Parade is also a story about a young couple who discover they have strength in each other. “They are able to sustain their relationship through the worst possible circumstances,” Donohue said. “Their relationship changes and Lucille changes – into a strong woman promoting a cause at a time when women had no voice.”
In recent years, the Frank case has generated a television mini-series (“The Murder of Mary Phagan” starring Jack Lemmon), a romance novel, and numerous books, including 2003’s “And The Dead Shall Rise,” Steve Oney’s definitive recounting of the crime and trial.
Bookwriter Alfred Uhry’s inspiration for Parade came from his own family. "Southern extended families are prone to telling stories and so are Jewish ones,” he recounted in an interview. “Mine was both, so I got a double dose. I grew up hearing about the quirks of distant relatives, in-laws, and a whole network of people I didn't know. They all came with stories attached. But nobody mentioned Leo Frank. Some of the family even walked out of the room if the name came up. I found this confusing, because I knew that my Great Uncle Sig had been his employer, and Lucille Frank was my grandmother's friend. Due to this hush-hush policy, I developed a fascination for the case...which led to the idea for Parade."
Uhry began his career as a lyricist under contract to Frank Loesser, and went on to write the music and lyrics for The Robber Bridegroom (1975). His first play, Driving Miss Daisy, opened in New York in 1987, winning the Outer Critics Circle Award and the 1988 Pulitzer Prize for Drama. For the film version, Uhry won an Academy Award and the film was voted Best Picture of the Year. Uhry's second play, The Last Night Of Ballyhoo, opened on Broadway in 1997. It was chosen Best Play by the American Theatre Critics Association, The Outer Critics Circle, and The Drama League, as well as winning the 1997 Tony Award.
Composer/lyricist Jason Robert Brown had one musical under his belt when he was approached to write the music and lyrics for Parade. In 1995 his musical Songs for a New World was produced in New York. He has also written music and lyrics for The Last Five Years (2001) and Urban Cowboy (2003).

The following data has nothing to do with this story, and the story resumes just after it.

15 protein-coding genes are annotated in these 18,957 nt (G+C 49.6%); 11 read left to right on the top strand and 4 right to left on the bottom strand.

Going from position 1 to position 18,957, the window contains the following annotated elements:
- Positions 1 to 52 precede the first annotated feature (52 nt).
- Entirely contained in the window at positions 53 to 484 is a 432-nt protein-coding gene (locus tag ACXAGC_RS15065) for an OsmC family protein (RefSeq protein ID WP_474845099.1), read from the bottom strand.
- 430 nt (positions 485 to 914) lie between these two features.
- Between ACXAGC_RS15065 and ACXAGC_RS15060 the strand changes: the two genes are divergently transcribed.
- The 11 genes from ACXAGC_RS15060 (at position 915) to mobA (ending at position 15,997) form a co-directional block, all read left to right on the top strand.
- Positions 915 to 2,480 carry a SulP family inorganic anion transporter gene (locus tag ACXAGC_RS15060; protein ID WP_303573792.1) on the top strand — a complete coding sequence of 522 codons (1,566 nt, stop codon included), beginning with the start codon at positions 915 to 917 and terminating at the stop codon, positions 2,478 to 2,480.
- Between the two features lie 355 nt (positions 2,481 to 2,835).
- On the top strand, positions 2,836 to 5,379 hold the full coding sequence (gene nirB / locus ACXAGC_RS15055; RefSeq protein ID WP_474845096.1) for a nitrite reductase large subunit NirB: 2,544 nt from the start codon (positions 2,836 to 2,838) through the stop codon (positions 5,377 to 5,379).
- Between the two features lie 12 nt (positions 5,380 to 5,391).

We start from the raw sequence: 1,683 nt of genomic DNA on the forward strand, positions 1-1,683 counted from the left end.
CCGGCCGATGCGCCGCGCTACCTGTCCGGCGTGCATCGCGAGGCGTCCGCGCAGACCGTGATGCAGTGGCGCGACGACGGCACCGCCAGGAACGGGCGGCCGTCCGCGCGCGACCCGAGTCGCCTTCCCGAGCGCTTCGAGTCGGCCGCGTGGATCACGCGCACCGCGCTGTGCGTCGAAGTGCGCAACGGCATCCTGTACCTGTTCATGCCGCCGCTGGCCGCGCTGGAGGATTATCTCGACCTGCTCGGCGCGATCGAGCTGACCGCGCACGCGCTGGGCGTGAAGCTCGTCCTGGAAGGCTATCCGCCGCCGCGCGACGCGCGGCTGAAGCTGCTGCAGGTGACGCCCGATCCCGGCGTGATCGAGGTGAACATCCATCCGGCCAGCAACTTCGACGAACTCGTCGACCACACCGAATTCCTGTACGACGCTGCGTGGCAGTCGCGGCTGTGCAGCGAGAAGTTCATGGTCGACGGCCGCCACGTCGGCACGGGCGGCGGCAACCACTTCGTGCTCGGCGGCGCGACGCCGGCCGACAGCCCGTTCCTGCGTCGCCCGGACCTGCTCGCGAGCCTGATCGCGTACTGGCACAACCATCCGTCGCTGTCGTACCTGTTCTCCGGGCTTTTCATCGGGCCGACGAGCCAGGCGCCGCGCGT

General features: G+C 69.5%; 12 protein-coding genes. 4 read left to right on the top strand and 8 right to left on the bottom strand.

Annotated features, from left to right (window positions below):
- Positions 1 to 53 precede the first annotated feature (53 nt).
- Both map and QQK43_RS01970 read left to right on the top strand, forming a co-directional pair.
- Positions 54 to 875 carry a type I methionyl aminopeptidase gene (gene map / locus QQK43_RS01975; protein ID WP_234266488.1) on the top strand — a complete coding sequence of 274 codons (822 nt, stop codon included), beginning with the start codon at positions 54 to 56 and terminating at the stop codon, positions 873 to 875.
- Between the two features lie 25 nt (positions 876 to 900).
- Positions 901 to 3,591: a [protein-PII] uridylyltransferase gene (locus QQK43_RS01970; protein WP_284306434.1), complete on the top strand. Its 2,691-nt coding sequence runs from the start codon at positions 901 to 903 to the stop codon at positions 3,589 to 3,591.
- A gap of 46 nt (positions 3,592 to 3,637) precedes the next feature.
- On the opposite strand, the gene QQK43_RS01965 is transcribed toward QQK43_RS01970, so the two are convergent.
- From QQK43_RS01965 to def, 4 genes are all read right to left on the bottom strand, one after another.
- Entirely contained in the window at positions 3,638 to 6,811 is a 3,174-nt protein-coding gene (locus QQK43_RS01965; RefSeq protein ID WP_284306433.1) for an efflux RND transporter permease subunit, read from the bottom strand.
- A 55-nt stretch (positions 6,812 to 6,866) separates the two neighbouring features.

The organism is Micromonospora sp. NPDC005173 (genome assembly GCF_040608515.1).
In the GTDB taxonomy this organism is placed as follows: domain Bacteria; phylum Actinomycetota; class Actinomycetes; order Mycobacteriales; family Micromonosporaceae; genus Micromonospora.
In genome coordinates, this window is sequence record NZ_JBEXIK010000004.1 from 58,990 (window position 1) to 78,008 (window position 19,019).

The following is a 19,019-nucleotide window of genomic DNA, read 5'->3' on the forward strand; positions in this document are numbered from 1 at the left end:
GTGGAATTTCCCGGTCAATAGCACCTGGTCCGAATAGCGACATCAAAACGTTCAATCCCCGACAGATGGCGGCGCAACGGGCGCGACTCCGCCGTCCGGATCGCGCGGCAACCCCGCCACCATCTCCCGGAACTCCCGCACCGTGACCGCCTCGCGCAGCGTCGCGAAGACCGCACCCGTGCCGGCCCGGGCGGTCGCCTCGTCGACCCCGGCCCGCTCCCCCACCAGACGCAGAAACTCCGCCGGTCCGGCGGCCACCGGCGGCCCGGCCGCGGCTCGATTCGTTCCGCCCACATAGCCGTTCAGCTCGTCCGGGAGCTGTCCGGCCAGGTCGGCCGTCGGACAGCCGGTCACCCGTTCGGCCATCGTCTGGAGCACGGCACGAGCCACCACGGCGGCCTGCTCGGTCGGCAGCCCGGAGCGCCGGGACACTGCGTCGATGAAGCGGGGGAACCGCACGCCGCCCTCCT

The production team assembled for Parade includes Scenic Designer Dirk Durossette, Costume Designer Janus Stefanowicz, Lighting Designer Jerold R. Forsyth, Properties Designer cdavid hall-cottrill, Sound Designer Matt Callahan, Choreographer Barby Hobyak-Roche, and Dramaturg Gina Pisasale. Co-music director Kenneth T. Brill and co-music director/conductor John Baxindine will lead a nine-piece orchestra.
For tickets and information, please call the Villanova Theatre Box Office at 610-519-7474 or log on to http://www.villanova.edu/artsci/theatre/.
Young Soldier / Fiddlin': John Larry Cox Jr.
Aide / Mr. Peavy: Paul Recupero
Assistant: Joanna Smith
Old Soldier / Judge Roan: Bob Meenan
Lucille Frank: Nina Donze
Leo Frank: Josh Sauerman
Hugh Dorsey: Joe Leduc
Governor Slaton: David Cregan, O.S.A.
Sally Slaton: Alana Gerlach
Frankie Epps: Michael Barr
Mary Phagan: Amanda Murray
Iola Stover: Leigh Ann Brienza
Jim Conley: Andre N. Jones
J.N. Starnes: Nick Falco
Officer Ivey: Johnny Lozano
Newt Lee Ron: Lee Jones
Prison Guard: Joseph Cutalo
Mrs. Phagan: Melissa Dryslewski
Lizzi Phagan: Nancy Furey
Luther Rosser / Floyd McDaniel: Doug Durlacher
Britt Craig: Jason J. Michael
Tom Watson: Gregg Pica
Angela: Jennifer A. Brown
Riley: Bradley Candie
Nurse: Nicole Mancino
Monteen: Miggs O'Neill
Essie: Carrie Bray
Ensemble: Juan M. Bertran-Astor
Jennifer M. Brown
Christina D. McGovern